nWo: The Revolution DVD Set Review
For many wrestling fans, the greatest period the business has ever known was the fabled Monday Night Wars (which has been chronicled in full on a fantastic three-disc set of its own). The catalyst for this period was three letters… nWo.
From the surprising debut of Scott Hall during a random match on Monday Nitro through the infamous 3-on-2 tag-match as Bash at the Beach ’96 to the close of WCW, the New World Order was the reason to watch professional wrestling.
What we have here is a three-disc set covering the entire run of the group, including the brief period in 2002 where they invaded WWE at the behest of Vince McMahon. There were many members of the nWo, but to most people they will always be Scott Hall, Kevin Nash and Hollywood Hulk Hogan.
Welcome to the revolution…and it was televised.
Running Time: 410mins (6hrs 50mins)
Disc 1 – Chapters
- Stars Align
- Free Agents
- The Outsiders
- Bash at the Beach
- Here’s the nWo
- Element of Reality
- Fan Interest
- nWo v WCW
- Rivalry versus Sting
- The nWo Goes Mainstream
- Internal Strife
- Restoration Attempt
- nWo 4 Life
- Scott Hall’s Nitro Debut – Nitro (27th May, 1996)
- Kevin Nash’s Nitro Debut – Nitro (10th June, 1996)
- “Rowdy” Roddy Piper confronts Eric Bischoff – Nitro (18th November, 1996)
- Hollywood Hulk Hogan confronts “Rowdy” Roddy Piper – Nitro (30th December, 1996)
- The nWo’s WWE Debut – No Way Out (17th February, 2002)
Disc 2 – Chapters
- The Outsiders v Randy “Macho Man” Savage, Sting & Lex Luger – Bash at the Beach (7th July, 1996)
- WCW World Heavyweight Championship Match: The Giant v Hollywood Hogan – (Hog Wild (10th August, 1996)
- WCW World Tag Team Championship Match: The Outsiders v Harlem Heat – Halloween Havoc (27th October, 1996)
- Syxx v The Bounty Hunter – nWo Saturday Night (9th November, 1996)
- WCW World Tag Team Championship Match: The Outsiders v The Steiner Brothers – Souled Out (25th January, 1997)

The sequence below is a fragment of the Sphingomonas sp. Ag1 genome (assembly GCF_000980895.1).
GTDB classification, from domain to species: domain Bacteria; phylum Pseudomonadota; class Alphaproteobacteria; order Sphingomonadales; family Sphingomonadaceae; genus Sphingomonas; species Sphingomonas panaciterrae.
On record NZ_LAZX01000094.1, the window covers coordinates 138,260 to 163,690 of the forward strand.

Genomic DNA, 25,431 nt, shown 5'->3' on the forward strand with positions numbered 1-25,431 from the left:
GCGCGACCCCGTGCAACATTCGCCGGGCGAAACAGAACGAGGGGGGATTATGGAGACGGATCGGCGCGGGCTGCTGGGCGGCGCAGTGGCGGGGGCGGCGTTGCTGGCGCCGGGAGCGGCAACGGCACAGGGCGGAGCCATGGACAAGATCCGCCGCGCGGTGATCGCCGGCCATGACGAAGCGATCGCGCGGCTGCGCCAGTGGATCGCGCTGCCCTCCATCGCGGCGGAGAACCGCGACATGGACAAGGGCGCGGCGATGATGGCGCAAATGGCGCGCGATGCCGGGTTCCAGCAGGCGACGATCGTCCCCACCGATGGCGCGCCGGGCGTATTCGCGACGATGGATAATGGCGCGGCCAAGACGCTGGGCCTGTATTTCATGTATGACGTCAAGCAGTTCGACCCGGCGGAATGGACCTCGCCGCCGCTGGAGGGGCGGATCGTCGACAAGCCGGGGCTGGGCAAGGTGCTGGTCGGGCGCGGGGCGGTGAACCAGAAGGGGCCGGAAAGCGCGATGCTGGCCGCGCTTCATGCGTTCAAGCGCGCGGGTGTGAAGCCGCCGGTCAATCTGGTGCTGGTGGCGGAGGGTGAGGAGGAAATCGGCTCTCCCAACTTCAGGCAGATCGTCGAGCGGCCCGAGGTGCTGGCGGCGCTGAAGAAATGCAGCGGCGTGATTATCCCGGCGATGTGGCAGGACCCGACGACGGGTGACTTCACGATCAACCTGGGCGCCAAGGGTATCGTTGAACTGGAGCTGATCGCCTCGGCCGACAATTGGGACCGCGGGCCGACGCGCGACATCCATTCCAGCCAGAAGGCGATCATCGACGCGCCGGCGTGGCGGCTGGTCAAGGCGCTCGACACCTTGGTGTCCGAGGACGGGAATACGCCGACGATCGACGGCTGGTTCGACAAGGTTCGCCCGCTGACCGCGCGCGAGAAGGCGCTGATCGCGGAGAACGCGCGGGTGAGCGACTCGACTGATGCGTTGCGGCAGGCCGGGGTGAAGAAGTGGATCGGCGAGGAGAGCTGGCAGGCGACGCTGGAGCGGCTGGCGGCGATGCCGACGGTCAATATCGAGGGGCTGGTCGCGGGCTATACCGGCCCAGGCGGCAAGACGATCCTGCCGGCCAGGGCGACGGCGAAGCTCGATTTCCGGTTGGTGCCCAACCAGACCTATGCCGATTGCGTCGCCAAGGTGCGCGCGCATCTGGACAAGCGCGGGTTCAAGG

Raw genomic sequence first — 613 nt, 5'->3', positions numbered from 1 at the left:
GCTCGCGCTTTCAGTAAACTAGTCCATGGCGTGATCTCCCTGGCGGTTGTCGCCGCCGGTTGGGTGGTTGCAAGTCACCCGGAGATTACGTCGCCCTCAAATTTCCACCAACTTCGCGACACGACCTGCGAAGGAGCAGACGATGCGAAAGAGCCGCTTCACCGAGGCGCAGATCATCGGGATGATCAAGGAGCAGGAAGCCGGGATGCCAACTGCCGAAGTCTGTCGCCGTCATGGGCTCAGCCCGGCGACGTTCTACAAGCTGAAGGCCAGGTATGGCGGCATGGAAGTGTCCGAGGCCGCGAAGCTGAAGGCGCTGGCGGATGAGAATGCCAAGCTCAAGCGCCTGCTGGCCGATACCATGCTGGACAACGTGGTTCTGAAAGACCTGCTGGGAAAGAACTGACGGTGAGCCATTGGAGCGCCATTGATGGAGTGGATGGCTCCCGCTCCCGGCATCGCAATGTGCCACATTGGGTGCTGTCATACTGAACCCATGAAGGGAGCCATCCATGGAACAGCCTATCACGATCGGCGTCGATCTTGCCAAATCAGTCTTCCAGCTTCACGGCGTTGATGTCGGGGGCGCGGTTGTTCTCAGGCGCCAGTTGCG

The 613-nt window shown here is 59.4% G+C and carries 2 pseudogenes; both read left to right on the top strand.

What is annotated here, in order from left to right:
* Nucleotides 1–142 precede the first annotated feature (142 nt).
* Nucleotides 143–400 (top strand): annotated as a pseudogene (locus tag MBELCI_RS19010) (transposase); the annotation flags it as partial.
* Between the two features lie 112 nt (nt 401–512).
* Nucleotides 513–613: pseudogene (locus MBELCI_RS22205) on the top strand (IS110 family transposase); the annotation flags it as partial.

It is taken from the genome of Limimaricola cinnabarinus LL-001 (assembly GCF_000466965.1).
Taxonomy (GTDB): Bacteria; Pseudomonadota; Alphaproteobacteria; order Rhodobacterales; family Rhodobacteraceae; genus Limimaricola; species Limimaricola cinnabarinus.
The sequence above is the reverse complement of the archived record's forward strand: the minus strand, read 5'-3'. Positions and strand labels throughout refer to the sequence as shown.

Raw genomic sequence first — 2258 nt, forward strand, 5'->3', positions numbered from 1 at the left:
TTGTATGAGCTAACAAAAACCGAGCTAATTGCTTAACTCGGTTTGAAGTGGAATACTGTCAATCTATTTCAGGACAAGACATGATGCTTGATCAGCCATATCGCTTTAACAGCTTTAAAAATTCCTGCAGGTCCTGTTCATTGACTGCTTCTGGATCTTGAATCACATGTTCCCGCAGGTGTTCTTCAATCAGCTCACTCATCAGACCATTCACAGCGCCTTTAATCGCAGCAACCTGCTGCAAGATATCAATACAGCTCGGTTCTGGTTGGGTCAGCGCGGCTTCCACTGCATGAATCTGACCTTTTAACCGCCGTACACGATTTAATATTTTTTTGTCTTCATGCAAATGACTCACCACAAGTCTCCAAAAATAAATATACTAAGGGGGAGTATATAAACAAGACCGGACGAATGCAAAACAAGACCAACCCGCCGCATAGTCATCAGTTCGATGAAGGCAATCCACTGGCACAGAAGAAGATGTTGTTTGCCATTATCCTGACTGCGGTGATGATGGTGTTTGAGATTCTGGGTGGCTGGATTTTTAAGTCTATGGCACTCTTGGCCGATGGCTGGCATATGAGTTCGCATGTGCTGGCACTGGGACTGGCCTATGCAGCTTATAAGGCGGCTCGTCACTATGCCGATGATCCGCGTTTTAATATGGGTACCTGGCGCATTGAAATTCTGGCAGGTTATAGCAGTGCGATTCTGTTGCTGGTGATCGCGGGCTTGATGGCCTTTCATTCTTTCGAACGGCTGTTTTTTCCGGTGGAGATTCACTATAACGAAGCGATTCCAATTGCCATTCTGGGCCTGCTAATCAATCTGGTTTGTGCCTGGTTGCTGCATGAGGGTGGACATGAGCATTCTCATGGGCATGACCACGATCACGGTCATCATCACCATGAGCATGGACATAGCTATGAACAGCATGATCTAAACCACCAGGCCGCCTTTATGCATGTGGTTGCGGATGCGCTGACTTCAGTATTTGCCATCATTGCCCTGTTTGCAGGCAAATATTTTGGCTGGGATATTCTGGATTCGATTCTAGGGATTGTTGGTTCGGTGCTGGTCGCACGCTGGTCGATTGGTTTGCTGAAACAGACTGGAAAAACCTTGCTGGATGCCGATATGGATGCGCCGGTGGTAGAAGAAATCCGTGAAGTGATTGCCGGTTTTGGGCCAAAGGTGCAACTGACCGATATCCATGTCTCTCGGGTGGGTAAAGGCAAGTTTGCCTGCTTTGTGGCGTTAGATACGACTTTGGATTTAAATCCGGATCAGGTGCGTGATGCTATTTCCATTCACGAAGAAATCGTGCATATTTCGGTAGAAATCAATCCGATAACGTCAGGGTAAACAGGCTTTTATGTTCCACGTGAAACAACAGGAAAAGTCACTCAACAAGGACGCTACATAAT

- WCW World Heavyweight Championship Match: Hollywood Hogan v “Rowdy” Roddy Piper – SuperBrawl VII (23rd February, 1997)
- Hollywood Hogan & Dennis Rodman v Lex Luger & The Giant – Bash at the Beach (13th July, 1997)
Disc 3 – Chapters
- Las Vegas Sudden Death Match: Diamond Dallas Page v Randy “Macho Man” Savage – Halloween Havoc (26th October, 1997)
- WCW World Heavyweight Championship Match: Sting v Hollywood Hogan – Nitro (29th December, 1997)
- No Disqualification Match for the WCW World Heavyweight Championship: Hollywood Hogan v Randy “Macho Man” Savage – Nitro (20th April, 1998)
- Match for Control of the WCW World Tag Team Championship: Sting v The Giant – Great American Bash (14th June, 1998)
- Hollywood Hogan & Eric Bischoff v Jay Leno & Diamond Dallas Page – Road Wild (8th August, 1998)
- War Games Match to Determine the #1 Contender for the WCW World Heavyweight Championship: Team WCW v Team Hollywood v Team Wolfpack – Fall Brawl (13th September, 1998)
- No Disqualification Match for WCW World Heavyweight Championship: Goldberg vs. Kevin Nash – Starrcade (27th December, 1998)
- WCW World Heavyweight Championship Match: Goldberg v Bret “Hit Man” Hart – Nitro (20th December, 1999)
- Hollywood Hogan, Kevin Nash & Scott Hall v The Rock & “Stone Cold” Steve Austin – RAW (11th March, 2002)
I was there from the very beginning as the New World Order was being formed. From Scott Hall debuting on Nitro (and it’s almost impossible to convey to those who have only heard about it or watched it years after WCW had gone bust how surprising and exciting a development it was) and Hulk Hogan turning heel at Bash at the Beach, the wrestling business had a fire lit under it that fired the entire wrestling industry into uncharted waters, both from a commercial / financial standpoint and a creative one.